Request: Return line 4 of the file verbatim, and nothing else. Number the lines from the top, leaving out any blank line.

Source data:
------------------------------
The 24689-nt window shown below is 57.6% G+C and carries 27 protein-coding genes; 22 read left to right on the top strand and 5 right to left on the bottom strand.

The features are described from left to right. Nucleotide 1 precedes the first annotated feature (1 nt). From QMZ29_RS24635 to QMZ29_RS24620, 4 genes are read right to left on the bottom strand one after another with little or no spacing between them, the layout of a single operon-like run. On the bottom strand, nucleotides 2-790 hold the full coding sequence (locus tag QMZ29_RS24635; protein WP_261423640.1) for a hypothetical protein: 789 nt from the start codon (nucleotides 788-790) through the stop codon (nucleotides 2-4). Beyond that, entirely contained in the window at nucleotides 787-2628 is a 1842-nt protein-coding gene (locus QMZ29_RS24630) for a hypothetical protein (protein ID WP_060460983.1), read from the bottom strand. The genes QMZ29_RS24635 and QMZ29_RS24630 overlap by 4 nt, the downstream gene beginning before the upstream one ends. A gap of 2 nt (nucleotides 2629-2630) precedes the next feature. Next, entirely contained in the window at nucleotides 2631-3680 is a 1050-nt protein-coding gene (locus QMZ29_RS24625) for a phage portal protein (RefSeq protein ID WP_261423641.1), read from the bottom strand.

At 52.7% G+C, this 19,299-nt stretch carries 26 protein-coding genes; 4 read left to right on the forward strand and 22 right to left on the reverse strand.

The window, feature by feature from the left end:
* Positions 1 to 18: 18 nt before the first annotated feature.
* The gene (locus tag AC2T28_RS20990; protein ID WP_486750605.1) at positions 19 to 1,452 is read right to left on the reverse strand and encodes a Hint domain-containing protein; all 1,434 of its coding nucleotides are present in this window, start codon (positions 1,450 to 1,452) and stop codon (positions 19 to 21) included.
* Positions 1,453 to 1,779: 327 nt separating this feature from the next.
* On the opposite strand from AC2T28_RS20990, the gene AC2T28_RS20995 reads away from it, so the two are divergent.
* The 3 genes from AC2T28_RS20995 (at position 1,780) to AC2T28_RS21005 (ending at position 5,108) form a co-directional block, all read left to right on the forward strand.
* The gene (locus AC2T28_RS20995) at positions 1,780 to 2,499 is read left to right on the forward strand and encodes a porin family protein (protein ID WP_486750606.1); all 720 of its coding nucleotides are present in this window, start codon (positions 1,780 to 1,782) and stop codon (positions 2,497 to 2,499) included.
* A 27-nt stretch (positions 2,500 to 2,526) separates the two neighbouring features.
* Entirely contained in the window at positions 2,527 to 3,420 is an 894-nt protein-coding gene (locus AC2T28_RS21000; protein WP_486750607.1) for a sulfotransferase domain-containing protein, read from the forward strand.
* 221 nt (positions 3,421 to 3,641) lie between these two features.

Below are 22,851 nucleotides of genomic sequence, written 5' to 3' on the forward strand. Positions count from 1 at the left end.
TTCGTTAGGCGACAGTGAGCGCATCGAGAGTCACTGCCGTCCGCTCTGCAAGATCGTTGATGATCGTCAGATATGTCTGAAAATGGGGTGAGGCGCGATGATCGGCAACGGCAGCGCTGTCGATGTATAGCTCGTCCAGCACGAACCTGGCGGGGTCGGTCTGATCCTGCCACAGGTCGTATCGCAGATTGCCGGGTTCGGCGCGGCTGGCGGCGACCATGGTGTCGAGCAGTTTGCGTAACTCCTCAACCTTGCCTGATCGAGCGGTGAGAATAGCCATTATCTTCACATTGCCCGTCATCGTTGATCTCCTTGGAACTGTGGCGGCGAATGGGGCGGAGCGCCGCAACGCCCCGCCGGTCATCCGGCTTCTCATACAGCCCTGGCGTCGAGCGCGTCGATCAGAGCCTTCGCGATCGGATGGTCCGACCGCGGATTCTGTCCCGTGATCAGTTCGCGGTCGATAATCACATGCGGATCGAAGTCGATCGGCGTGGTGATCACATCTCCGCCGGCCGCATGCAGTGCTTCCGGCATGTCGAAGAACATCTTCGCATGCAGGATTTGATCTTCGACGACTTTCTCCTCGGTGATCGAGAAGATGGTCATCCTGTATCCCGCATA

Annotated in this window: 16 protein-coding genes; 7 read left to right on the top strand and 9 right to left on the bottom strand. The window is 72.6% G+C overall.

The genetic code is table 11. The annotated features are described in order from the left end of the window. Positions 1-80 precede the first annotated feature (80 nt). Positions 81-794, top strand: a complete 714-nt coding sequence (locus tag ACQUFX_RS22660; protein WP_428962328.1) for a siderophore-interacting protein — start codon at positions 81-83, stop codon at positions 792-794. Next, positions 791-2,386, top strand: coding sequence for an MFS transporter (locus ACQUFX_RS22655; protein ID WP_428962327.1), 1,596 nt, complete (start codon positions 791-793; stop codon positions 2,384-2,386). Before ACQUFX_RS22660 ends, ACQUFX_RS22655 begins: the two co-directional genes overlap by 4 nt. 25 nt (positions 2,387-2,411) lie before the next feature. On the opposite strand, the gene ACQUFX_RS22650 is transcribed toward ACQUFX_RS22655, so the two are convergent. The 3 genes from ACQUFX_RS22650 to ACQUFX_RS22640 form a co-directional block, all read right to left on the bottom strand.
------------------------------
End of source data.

The window, feature by feature from the left end: